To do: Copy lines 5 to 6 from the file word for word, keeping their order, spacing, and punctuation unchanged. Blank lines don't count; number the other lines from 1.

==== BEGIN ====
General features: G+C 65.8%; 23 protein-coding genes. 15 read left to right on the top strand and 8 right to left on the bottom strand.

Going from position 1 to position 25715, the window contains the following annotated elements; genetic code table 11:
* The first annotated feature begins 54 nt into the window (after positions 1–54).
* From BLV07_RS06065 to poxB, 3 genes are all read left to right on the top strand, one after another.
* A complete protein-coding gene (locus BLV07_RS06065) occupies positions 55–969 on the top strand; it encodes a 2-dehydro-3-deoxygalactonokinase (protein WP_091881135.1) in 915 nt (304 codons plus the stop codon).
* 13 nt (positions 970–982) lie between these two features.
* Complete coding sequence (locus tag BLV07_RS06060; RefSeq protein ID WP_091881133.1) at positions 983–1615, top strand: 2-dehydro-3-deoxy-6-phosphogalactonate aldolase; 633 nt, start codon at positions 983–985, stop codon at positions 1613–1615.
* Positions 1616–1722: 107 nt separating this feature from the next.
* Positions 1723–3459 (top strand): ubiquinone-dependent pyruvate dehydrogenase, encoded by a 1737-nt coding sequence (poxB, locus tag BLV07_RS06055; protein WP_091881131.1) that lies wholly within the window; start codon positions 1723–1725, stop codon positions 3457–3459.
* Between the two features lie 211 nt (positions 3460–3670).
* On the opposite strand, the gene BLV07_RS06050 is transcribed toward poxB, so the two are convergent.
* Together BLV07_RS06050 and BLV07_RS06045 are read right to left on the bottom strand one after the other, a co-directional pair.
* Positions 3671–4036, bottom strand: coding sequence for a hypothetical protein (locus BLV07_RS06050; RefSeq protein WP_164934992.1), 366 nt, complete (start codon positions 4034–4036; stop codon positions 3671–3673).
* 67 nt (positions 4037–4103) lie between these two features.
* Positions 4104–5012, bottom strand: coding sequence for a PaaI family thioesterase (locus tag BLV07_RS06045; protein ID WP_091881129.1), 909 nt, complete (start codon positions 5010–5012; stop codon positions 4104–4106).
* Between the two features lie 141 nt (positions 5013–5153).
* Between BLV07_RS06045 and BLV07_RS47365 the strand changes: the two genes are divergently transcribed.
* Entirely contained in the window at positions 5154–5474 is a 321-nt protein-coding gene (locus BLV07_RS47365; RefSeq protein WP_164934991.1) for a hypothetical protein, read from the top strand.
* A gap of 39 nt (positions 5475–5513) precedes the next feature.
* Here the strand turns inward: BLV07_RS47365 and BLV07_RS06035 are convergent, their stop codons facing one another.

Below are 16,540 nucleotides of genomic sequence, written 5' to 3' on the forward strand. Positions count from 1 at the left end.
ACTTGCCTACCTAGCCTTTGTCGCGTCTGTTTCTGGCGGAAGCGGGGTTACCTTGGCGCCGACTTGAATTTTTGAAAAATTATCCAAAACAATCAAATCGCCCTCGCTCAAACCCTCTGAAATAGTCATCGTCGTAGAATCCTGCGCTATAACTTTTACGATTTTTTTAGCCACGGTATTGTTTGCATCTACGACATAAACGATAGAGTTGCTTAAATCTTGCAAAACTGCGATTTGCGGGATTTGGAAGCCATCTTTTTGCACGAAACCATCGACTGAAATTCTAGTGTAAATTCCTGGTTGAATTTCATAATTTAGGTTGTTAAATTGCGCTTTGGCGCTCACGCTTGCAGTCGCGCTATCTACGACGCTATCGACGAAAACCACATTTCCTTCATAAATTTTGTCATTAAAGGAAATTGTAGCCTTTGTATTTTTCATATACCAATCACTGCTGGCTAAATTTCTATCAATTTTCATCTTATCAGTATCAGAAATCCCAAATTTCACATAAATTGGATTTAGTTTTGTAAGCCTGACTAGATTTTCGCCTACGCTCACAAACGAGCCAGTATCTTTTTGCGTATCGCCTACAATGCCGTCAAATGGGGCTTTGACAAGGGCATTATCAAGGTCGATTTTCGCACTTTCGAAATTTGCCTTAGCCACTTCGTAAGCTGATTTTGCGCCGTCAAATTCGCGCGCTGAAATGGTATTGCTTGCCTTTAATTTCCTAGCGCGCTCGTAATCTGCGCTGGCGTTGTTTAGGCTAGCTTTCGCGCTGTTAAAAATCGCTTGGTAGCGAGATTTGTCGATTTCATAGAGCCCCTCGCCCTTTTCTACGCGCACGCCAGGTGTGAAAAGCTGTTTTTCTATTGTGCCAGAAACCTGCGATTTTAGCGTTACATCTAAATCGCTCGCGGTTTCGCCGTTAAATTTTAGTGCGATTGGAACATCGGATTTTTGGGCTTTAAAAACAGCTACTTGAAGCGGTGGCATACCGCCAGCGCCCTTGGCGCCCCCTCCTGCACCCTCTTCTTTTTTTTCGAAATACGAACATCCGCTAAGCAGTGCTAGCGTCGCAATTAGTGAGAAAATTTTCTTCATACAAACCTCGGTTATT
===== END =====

* A complete protein-coding gene (locus BLV07_RS06065) occupies positions 55–969 on the top strand; it encodes a 2-dehydro-3-deoxygalactonokinase (protein WP_091881135.1) in 915 nt (304 codons plus the stop codon).
* 13 nt (positions 970–982) lie between these two features.